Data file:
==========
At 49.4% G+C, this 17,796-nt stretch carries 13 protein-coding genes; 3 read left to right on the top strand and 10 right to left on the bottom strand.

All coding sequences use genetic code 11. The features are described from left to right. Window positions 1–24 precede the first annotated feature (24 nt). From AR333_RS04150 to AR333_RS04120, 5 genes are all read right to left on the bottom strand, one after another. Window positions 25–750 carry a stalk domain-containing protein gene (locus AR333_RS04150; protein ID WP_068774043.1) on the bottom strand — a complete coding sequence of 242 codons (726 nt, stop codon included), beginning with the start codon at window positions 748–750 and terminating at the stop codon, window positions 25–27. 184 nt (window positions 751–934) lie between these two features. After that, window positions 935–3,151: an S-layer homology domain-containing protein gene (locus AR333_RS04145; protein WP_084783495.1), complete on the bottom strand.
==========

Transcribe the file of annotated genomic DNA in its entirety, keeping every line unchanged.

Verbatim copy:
At 49.4% G+C, this 17,796-nt stretch carries 13 protein-coding genes; 3 read left to right on the top strand and 10 right to left on the bottom strand.

All coding sequences use genetic code 11. The features are described from left to right. Window positions 1–24 precede the first annotated feature (24 nt). From AR333_RS04150 to AR333_RS04120, 5 genes are all read right to left on the bottom strand, one after another. Window positions 25–750 carry a stalk domain-containing protein gene (locus AR333_RS04150; protein ID WP_068774043.1) on the bottom strand — a complete coding sequence of 242 codons (726 nt, stop codon included), beginning with the start codon at window positions 748–750 and terminating at the stop codon, window positions 25–27. 184 nt (window positions 751–934) lie between these two features. After that, window positions 935–3,151: an S-layer homology domain-containing protein gene (locus AR333_RS04145; protein WP_084783495.1), complete on the bottom strand.